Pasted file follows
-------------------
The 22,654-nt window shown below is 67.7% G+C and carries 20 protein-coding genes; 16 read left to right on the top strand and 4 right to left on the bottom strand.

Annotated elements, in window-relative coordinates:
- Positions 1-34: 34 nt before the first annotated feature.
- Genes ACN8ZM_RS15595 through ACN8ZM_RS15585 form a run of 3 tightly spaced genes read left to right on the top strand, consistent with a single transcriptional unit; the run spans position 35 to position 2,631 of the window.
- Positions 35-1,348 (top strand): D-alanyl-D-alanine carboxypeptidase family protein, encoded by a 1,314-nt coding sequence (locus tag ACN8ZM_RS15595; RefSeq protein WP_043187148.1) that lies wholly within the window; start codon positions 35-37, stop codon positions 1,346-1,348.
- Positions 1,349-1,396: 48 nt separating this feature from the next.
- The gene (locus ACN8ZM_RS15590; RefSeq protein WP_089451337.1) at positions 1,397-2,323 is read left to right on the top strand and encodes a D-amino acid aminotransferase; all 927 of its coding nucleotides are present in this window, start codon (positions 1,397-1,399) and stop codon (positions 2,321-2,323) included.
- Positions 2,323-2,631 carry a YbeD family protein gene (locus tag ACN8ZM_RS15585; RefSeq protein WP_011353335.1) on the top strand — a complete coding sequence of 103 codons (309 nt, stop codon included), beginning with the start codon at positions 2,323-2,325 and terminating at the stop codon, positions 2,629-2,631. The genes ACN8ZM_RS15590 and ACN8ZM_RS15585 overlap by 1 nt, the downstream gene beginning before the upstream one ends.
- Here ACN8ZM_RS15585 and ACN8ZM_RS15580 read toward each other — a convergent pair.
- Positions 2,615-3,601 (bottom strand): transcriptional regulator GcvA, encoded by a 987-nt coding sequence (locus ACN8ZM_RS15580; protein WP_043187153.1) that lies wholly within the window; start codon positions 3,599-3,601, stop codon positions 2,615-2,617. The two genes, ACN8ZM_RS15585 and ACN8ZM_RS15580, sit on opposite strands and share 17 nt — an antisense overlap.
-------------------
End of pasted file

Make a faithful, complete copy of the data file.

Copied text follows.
The 22,654-nt window shown below is 67.7% G+C and carries 20 protein-coding genes; 16 read left to right on the top strand and 4 right to left on the bottom strand.

Annotated elements, in window-relative coordinates:
- Positions 1-34: 34 nt before the first annotated feature.
- Genes ACN8ZM_RS15595 through ACN8ZM_RS15585 form a run of 3 tightly spaced genes read left to right on the top strand, consistent with a single transcriptional unit; the run spans position 35 to position 2,631 of the window.
- Positions 35-1,348 (top strand): D-alanyl-D-alanine carboxypeptidase family protein, encoded by a 1,314-nt coding sequence (locus tag ACN8ZM_RS15595; RefSeq protein WP_043187148.1) that lies wholly within the window; start codon positions 35-37, stop codon positions 1,346-1,348.
- Positions 1,349-1,396: 48 nt separating this feature from the next.
- The gene (locus ACN8ZM_RS15590; RefSeq protein WP_089451337.1) at positions 1,397-2,323 is read left to right on the top strand and encodes a D-amino acid aminotransferase; all 927 of its coding nucleotides are present in this window, start codon (positions 1,397-1,399) and stop codon (positions 2,321-2,323) included.
- Positions 2,323-2,631 carry a YbeD family protein gene (locus tag ACN8ZM_RS15585; RefSeq protein WP_011353335.1) on the top strand — a complete coding sequence of 103 codons (309 nt, stop codon included), beginning with the start codon at positions 2,323-2,325 and terminating at the stop codon, positions 2,629-2,631. The genes ACN8ZM_RS15590 and ACN8ZM_RS15585 overlap by 1 nt, the downstream gene beginning before the upstream one ends.
- Here ACN8ZM_RS15585 and ACN8ZM_RS15580 read toward each other — a convergent pair.
- Positions 2,615-3,601 (bottom strand): transcriptional regulator GcvA, encoded by a 987-nt coding sequence (locus ACN8ZM_RS15580; protein WP_043187153.1) that lies wholly within the window; start codon positions 3,599-3,601, stop codon positions 2,615-2,617. The two genes, ACN8ZM_RS15585 and ACN8ZM_RS15580, sit on opposite strands and share 17 nt — an antisense overlap.